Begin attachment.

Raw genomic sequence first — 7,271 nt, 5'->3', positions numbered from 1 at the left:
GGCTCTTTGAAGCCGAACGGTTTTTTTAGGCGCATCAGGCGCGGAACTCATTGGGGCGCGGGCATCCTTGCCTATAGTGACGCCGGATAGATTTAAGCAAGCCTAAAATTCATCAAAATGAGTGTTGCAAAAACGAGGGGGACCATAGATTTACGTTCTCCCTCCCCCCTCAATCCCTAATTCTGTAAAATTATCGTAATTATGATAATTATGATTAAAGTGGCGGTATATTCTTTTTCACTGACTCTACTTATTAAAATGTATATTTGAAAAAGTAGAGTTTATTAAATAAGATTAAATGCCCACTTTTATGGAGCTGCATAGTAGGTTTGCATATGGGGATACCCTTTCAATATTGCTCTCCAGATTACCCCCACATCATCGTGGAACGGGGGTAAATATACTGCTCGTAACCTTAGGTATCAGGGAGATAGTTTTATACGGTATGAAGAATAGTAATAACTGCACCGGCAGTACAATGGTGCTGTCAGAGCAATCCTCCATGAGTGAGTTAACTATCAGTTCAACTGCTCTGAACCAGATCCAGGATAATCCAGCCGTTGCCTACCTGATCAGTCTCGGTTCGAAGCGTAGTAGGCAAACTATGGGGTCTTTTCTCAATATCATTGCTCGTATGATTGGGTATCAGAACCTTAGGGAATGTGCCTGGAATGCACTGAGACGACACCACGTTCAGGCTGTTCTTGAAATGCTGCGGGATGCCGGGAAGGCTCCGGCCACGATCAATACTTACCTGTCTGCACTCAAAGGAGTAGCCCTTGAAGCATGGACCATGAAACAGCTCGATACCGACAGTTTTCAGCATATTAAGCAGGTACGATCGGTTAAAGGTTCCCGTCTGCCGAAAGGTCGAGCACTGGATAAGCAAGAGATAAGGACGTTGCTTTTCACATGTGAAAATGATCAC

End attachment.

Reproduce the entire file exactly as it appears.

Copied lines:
Raw genomic sequence first — 7,271 nt, 5'->3', positions numbered from 1 at the left:
GGCTCTTTGAAGCCGAACGGTTTTTTTAGGCGCATCAGGCGCGGAACTCATTGGGGCGCGGGCATCCTTGCCTATAGTGACGCCGGATAGATTTAAGCAAGCCTAAAATTCATCAAAATGAGTGTTGCAAAAACGAGGGGGACCATAGATTTACGTTCTCCCTCCCCCCTCAATCCCTAATTCTGTAAAATTATCGTAATTATGATAATTATGATTAAAGTGGCGGTATATTCTTTTTCACTGACTCTACTTATTAAAATGTATATTTGAAAAAGTAGAGTTTATTAAATAAGATTAAATGCCCACTTTTATGGAGCTGCATAGTAGGTTTGCATATGGGGATACCCTTTCAATATTGCTCTCCAGATTACCCCCACATCATCGTGGAACGGGGGTAAATATACTGCTCGTAACCTTAGGTATCAGGGAGATAGTTTTATACGGTATGAAGAATAGTAATAACTGCACCGGCAGTACAATGGTGCTGTCAGAGCAATCCTCCATGAGTGAGTTAACTATCAGTTCAACTGCTCTGAACCAGATCCAGGATAATCCAGCCGTTGCCTACCTGATCAGTCTCGGTTCGAAGCGTAGTAGGCAAACTATGGGGTCTTTTCTCAATATCATTGCTCGTATGATTGGGTATCAGAACCTTAGGGAATGTGCCTGGAATGCACTGAGACGACACCACGTTCAGGCTGTTCTTGAAATGCTGCGGGATGCCGGGAAGGCTCCGGCCACGATCAATACTTACCTGTCTGCACTCAAAGGAGTAGCCCTTGAAGCATGGACCATGAAACAGCTCGATACCGACAGTTTTCAGCATATTAAGCAGGTACGATCGGTTAAAGGTTCCCGTCTGCCGAAAGGTCGAGCACTGGATAAGCAAGAGATAAGGACGTTGCTTTTCACATGTGAAAATGATCAC